Projects / Smail


Smail is a Mail Transport Agent. Its job is to accept mail messages from sources on the local machine, or from remote hosts, and deliver those messages to the appropriate destinations, be they to remote hosts or to files or programs on the local machine. Smail is designed to be mostly compatible with sendmail but uses a much simpler configuration scheme.

Operating Systems

Last announcement

New Preview release available.... 26 Feb 2012 05:42

A new release will soon be available with some important fixes and changes. If you are interested in testing the prerelease, please see the project web site for details. Thanks!

Recent releases

  •  26 Feb 2012 05:39

    Release Notes: This is a major update fixing reported security problems and fixing may other bugs big and small.

    •  27 Aug 2004 14:53

      Release Notes: This release deals solely with a problem in a minor change in the previous release which unexpectedly resulted in sender addresses being truncated to just their mailbox part.

      •  27 Aug 2004 03:00

        Release Notes: This release is primarily a bugfix and clean-up release. It also includes a first cut at message arrival and delivery delay accounting. This release further adapts the makefiles to be portable between all major variants of make in use on modern systems while at the same time still supporting useful developer and maintainer features such as automated dependency tracking.

        •  01 Jun 2004 21:18

          Release Notes: This release fixes a major botch that was made in the host domain name RE parsing and matching code. The checkerr utility script now automatically recognizes and registers all non-local double-bounce original senders in the dead-mail.senders database so that future messages from these addresses will not accumulate in the error queue.

          •  31 May 2004 18:02

            Release Notes: This is a minor bugfix and minor release update. Handling of regular expressions for host domain name lists is now more consistent, and their associated messages may now make use of sub-string substitution in the same way as in content filters. Duplicate HELO reject records are suppressed from the log file. The log analysis utility has been further improved. Networks and hosts that are clients only and that should not send fake bounces can now be specified.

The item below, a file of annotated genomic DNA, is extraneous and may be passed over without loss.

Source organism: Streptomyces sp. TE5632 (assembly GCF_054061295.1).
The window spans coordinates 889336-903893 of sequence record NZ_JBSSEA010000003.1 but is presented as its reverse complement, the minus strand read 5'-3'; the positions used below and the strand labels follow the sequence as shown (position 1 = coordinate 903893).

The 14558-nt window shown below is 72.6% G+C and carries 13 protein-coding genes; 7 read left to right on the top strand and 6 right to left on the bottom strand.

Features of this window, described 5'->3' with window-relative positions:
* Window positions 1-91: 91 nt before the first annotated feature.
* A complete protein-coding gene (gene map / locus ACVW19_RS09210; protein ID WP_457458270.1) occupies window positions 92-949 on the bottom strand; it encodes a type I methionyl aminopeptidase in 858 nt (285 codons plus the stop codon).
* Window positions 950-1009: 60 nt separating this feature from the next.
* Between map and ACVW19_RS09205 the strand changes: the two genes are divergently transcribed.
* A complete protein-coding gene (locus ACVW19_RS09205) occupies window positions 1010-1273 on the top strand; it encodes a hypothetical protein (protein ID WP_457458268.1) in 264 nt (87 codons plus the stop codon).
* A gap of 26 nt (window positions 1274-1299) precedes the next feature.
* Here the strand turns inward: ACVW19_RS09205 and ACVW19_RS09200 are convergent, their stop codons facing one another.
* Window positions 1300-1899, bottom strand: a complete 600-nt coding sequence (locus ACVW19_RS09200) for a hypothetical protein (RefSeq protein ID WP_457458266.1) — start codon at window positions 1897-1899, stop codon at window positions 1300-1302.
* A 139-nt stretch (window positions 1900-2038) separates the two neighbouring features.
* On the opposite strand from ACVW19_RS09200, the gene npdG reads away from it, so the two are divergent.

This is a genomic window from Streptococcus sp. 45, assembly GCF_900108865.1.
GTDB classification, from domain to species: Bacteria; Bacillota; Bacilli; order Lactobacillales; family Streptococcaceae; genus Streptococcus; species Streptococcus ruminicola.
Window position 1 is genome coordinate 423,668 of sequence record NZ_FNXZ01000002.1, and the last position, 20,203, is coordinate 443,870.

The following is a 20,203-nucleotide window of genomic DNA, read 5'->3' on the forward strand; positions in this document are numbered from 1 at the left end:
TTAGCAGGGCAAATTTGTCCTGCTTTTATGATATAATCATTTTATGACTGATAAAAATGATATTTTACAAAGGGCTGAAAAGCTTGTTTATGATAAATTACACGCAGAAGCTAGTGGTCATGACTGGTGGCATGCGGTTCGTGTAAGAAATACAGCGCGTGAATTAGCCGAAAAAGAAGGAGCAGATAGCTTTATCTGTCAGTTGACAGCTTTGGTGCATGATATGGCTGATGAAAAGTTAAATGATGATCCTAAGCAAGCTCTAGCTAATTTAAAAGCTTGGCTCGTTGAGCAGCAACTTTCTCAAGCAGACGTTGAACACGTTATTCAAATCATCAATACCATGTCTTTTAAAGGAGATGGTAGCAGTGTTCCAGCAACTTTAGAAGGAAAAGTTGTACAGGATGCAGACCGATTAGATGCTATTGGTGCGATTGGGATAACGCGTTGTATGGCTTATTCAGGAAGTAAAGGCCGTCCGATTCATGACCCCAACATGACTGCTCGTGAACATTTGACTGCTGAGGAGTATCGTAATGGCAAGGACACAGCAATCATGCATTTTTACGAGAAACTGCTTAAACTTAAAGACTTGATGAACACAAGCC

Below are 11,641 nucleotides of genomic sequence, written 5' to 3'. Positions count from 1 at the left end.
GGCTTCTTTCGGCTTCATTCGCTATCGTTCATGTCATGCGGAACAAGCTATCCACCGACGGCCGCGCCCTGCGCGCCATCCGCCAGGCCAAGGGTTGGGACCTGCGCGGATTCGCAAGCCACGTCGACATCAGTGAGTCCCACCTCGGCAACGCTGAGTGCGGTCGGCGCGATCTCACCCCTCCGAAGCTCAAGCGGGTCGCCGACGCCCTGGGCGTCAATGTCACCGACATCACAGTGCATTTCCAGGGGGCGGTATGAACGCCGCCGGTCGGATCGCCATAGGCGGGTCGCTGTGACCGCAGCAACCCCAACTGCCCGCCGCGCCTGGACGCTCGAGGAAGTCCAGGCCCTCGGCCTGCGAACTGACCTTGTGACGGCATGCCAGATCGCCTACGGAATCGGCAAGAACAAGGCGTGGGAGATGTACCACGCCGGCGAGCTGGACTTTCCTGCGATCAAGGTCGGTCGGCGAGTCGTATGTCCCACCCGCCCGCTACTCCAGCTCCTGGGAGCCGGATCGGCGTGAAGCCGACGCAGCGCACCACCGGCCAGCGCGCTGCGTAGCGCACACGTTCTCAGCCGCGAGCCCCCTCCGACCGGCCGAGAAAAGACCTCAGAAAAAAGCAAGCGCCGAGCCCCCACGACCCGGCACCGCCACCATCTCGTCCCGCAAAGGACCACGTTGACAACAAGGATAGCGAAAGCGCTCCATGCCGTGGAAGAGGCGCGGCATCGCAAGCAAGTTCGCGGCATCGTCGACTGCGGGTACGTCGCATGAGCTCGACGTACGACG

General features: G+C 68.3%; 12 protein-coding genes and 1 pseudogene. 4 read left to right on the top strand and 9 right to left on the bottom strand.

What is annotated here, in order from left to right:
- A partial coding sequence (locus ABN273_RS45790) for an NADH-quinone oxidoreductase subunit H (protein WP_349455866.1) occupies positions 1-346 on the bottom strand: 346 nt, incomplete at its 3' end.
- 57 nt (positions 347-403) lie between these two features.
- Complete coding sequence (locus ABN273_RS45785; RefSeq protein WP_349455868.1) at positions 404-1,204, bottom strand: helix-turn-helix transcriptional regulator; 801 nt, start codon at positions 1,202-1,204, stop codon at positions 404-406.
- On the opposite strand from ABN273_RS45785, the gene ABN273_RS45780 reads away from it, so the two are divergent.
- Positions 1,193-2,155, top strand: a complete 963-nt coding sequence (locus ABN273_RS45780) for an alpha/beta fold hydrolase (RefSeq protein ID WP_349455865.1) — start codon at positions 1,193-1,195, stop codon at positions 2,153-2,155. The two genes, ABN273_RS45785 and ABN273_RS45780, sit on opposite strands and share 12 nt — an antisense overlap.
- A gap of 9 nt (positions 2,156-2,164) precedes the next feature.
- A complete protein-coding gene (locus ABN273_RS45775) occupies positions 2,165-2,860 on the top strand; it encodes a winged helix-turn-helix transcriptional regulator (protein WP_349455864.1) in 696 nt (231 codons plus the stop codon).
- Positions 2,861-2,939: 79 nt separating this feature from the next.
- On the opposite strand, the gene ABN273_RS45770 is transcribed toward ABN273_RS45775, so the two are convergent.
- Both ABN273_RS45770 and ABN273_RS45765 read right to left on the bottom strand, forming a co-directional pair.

Recent comments

            08 Aug 2002 11:48 jhmartin

            Definetely handy when you want a sendmail-compatible (ie /usr/sbin/sendmail) MTA for a firewall type machine that should only be send-only, no daemon (although this supports receiving as well). An example is a firewall machine w/Arpwatch -- it requires /usr/sbin/sendmail to exist, but who wants to install all of sendmail just to send a status message? Well done.

            30 Jan 2000 23:59 woods

            Smail history
            Smail-3 definitely came after Sendmail.

            It was written as a sendmail replacement for normal people and as such has a much simpler configuration interface insted of the finite state machine that drives sendmail. in fact the most recent versions should work out of the box with no post-compilation configuration necessary on most leaf node sites.

            The major version number of Smail is "3" because it came after Smail-2, a very simple UUCP mailer written a very long time ago by Chris Seiwald when he was at AT&T in order to do automatic UUCP routing using pathalias and the UUCP Map Project database. Smail-2 replaced an earlier Smail-1. Smail-1 was probably written just about the same time, or maybe before, sendmail, but I'm not sure (sendmail is first copyright in 1983 and smail-2 is first dated 1985). Smail-3's authors liked the simplicity of Smail-2 and the idea was to write a mailer to replace Smail-2 and bring new gateway and Internet capability without sacrificing the simplicity. Other than that Smail-2 and Smail-3 are really linked only in name.

            Most other currently used SMTP-capable mailers, including zmailer, exim, qmail, postfix, and so on were written long after sendmail was first released and most were written to address the shortcomings of sendmail. Exim was in fact modeled after Smail-3 and could in some senses be considered to be a full rewrite.


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